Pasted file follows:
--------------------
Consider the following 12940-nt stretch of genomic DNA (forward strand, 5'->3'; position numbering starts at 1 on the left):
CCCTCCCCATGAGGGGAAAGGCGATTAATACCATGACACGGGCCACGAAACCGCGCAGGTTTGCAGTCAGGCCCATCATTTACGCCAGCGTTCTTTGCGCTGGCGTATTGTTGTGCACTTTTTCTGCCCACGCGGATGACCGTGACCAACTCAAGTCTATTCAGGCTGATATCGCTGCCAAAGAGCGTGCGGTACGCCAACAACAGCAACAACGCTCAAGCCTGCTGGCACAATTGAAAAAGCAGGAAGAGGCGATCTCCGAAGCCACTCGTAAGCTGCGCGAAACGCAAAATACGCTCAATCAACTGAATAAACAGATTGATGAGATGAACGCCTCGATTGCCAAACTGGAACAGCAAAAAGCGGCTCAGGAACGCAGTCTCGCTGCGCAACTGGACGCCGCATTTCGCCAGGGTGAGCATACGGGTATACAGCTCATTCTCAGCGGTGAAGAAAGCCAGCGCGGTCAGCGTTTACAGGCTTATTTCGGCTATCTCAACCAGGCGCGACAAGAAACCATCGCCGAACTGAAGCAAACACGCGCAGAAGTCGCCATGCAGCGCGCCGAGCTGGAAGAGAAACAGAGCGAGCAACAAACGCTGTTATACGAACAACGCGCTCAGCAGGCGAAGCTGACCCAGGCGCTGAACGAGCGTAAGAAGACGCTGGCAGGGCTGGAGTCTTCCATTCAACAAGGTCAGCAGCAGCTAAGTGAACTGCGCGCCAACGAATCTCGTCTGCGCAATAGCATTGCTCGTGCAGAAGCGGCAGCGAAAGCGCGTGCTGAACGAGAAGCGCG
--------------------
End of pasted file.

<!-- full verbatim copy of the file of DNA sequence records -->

Consider the following 12940-nt stretch of genomic DNA (forward strand, 5'->3'; position numbering starts at 1 on the left):
CCCTCCCCATGAGGGGAAAGGCGATTAATACCATGACACGGGCCACGAAACCGCGCAGGTTTGCAGTCAGGCCCATCATTTACGCCAGCGTTCTTTGCGCTGGCGTATTGTTGTGCACTTTTTCTGCCCACGCGGATGACCGTGACCAACTCAAGTCTATTCAGGCTGATATCGCTGCCAAAGAGCGTGCGGTACGCCAACAACAGCAACAACGCTCAAGCCTGCTGGCACAATTGAAAAAGCAGGAAGAGGCGATCTCCGAAGCCACTCGTAAGCTGCGCGAAACGCAAAATACGCTCAATCAACTGAATAAACAGATTGATGAGATGAACGCCTCGATTGCCAAACTGGAACAGCAAAAAGCGGCTCAGGAACGCAGTCTCGCTGCGCAACTGGACGCCGCATTTCGCCAGGGTGAGCATACGGGTATACAGCTCATTCTCAGCGGTGAAGAAAGCCAGCGCGGTCAGCGTTTACAGGCTTATTTCGGCTATCTCAACCAGGCGCGACAAGAAACCATCGCCGAACTGAAGCAAACACGCGCAGAAGTCGCCATGCAGCGCGCCGAGCTGGAAGAGAAACAGAGCGAGCAACAAACGCTGTTATACGAACAACGCGCTCAGCAGGCGAAGCTGACCCAGGCGCTGAACGAGCGTAAGAAGACGCTGGCAGGGCTGGAGTCTTCCATTCAACAAGGTCAGCAGCAGCTAAGTGAACTGCGCGCCAACGAATCTCGTCTGCGCAATAGCATTGCTCGTGCAGAAGCGGCAGCGAAAGCGCGTGCTGAACGAGAAGCGCG